This challenging, $15 million project was declared “nearly impossible” by one regional construction company who declined to bid on the job due to its complexity and its rigid time constraints. GBI was the only contractor to bid on this daunting job, and completed the project within the stringent schedule specified. The project required the cooperation of the US Army Corps of Engineers, the Port Authority of NY and NJ, the NYS DEC, and the National Park Service.
The project began with GBI moving 162,000 cubic yards of sand from a stockpile at Floyd Bennet Airfield through more than 3 miles of pipeline using two booster pumps. The sand was moved to Elders Point East Island in the middle of Jamaica Bay, where it was retained by a system of coir log structures which surround the island. The sand was then graded using a GPS-guided bulldozer, which graded the sand to within a half-inch of the specified grade. Following this task, 400,000 plants were installed within a 3-month accelerated time frame to ensure that the plants would thrive before the end of planting system.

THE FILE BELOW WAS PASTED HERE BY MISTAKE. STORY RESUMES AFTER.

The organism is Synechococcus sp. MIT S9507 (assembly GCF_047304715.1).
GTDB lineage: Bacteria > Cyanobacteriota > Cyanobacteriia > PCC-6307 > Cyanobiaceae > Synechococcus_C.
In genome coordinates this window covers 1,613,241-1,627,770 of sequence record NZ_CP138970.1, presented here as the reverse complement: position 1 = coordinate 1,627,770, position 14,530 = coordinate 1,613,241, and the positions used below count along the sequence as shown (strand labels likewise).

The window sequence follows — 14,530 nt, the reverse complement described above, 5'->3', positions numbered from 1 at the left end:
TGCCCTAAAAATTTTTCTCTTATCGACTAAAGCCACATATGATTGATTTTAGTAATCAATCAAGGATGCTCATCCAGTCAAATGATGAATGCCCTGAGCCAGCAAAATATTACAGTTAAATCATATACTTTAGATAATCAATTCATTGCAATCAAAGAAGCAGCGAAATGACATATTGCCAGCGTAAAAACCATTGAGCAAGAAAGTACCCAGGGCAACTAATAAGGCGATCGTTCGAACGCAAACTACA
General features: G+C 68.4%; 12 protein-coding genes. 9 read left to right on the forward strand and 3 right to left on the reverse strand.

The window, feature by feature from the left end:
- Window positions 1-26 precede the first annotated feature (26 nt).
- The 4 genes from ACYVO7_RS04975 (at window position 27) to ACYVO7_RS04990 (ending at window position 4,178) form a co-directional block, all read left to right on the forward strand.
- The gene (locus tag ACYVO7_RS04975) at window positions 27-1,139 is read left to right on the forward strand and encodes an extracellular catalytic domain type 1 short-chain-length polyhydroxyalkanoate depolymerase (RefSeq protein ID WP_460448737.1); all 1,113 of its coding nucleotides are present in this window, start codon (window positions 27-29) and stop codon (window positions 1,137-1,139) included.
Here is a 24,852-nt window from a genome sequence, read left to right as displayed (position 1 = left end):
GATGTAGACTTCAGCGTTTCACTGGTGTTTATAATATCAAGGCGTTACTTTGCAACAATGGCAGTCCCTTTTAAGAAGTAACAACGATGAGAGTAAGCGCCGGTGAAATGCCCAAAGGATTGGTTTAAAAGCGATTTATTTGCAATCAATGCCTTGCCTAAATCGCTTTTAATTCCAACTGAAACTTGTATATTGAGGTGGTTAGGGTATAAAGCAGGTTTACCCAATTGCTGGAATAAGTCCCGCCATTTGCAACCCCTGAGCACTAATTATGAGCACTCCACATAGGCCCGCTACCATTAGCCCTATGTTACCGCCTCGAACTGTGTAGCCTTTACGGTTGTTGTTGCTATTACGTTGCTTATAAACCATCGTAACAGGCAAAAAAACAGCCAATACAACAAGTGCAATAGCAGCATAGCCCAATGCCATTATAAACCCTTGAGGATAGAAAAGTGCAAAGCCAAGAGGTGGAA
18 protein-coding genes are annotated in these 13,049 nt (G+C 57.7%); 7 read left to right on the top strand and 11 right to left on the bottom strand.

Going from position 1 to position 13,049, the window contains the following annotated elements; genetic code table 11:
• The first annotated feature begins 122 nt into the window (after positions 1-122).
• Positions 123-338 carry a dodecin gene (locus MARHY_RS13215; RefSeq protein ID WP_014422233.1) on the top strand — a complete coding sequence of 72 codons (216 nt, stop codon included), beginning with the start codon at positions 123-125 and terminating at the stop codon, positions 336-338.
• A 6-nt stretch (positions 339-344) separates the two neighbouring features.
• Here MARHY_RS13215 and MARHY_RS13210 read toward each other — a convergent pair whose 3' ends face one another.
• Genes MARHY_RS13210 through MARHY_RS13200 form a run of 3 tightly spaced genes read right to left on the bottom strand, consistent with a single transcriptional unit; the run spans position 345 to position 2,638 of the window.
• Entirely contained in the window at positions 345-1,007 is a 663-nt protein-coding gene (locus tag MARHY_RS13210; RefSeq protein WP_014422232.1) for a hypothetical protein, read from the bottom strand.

After placing the original 162,000 cubic yards of sand, GBI poured an additional 91,000 cubic yards of sand from a channel dredging operation in order to complete the construction of the island. An additional 250,000 plants were installed in the 2007 season to complete the marsh construction.